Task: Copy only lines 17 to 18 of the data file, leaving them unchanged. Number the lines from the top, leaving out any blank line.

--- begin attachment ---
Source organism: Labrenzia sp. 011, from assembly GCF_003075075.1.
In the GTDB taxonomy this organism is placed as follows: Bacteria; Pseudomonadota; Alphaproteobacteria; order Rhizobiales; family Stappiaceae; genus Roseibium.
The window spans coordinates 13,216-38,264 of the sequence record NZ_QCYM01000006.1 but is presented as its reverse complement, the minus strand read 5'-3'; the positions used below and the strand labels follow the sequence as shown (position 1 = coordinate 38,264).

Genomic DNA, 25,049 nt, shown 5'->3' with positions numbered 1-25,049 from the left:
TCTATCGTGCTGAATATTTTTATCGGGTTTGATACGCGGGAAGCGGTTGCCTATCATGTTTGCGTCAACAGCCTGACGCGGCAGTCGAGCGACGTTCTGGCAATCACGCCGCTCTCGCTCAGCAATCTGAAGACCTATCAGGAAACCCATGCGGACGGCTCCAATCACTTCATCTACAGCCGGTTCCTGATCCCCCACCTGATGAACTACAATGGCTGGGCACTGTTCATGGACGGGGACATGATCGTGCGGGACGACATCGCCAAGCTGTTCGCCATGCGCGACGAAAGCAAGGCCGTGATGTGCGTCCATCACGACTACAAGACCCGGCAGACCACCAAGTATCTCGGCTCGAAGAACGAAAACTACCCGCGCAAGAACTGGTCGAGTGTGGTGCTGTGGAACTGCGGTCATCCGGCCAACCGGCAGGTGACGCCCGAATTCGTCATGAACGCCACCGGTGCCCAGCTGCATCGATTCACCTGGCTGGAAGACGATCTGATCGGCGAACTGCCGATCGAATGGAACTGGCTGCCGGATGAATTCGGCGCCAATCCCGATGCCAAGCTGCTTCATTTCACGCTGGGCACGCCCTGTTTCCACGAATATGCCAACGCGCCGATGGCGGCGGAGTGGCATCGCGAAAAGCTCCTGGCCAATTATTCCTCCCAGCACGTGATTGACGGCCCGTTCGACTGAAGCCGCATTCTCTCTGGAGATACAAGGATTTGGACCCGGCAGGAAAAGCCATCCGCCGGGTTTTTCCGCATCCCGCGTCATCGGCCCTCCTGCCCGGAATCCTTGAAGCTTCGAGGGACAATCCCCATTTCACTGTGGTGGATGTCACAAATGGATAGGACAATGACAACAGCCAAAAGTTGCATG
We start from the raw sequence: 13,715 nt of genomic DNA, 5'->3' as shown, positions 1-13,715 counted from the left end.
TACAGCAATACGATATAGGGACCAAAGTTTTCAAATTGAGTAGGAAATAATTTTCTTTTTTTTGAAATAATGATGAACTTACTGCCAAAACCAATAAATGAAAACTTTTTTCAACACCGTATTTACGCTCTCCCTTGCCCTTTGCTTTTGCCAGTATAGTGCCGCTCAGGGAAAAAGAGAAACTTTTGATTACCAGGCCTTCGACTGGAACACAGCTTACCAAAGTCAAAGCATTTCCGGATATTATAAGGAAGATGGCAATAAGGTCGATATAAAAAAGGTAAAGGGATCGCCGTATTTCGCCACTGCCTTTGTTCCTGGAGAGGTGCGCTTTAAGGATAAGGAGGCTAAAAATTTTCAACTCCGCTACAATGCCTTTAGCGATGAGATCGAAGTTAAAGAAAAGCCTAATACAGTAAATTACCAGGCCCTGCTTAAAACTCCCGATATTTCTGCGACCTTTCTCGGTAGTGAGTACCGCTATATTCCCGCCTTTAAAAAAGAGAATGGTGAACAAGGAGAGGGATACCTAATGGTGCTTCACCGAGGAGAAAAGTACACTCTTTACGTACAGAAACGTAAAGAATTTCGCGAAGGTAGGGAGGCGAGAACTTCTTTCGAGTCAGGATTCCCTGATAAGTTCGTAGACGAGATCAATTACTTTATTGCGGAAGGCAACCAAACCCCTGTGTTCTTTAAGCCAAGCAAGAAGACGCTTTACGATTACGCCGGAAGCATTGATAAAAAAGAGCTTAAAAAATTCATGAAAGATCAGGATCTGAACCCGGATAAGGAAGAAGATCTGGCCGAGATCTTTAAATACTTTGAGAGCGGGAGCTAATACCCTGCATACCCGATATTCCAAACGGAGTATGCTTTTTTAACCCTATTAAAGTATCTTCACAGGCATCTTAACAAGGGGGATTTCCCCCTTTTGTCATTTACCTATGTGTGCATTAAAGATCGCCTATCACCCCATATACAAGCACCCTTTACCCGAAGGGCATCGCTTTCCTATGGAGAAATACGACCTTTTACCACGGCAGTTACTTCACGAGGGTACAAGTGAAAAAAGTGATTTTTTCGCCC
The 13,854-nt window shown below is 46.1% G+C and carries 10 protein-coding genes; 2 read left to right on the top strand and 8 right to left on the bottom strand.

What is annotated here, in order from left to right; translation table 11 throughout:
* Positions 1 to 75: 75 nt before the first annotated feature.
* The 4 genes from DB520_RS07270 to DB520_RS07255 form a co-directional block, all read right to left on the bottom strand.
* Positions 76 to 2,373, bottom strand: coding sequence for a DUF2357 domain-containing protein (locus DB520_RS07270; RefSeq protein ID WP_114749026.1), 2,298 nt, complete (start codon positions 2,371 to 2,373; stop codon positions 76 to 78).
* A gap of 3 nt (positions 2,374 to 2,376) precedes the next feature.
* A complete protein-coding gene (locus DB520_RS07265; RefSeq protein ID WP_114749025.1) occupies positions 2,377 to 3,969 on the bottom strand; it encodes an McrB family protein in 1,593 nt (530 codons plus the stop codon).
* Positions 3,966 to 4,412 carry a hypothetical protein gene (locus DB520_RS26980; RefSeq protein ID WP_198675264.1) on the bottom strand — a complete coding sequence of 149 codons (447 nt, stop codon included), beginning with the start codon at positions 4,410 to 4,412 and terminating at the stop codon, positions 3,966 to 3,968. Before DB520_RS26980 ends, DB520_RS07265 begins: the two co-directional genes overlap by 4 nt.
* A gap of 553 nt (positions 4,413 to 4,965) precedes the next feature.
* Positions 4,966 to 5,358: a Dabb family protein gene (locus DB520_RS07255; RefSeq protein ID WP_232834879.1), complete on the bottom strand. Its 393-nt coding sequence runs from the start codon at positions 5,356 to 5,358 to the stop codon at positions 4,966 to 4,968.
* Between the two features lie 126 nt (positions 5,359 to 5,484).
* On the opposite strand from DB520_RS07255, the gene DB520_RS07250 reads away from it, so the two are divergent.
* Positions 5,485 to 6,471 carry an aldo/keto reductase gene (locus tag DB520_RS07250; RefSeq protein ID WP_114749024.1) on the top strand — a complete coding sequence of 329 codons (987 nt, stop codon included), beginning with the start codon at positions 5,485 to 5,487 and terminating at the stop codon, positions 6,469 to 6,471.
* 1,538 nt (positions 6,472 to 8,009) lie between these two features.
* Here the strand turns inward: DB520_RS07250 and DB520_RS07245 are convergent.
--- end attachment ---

* Positions 4,966 to 5,358: a Dabb family protein gene (locus DB520_RS07255; RefSeq protein ID WP_232834879.1), complete on the bottom strand. Its 393-nt coding sequence runs from the start codon at positions 5,356 to 5,358 to the stop codon at positions 4,966 to 4,968.
* Between the two features lie 126 nt (positions 5,359 to 5,484).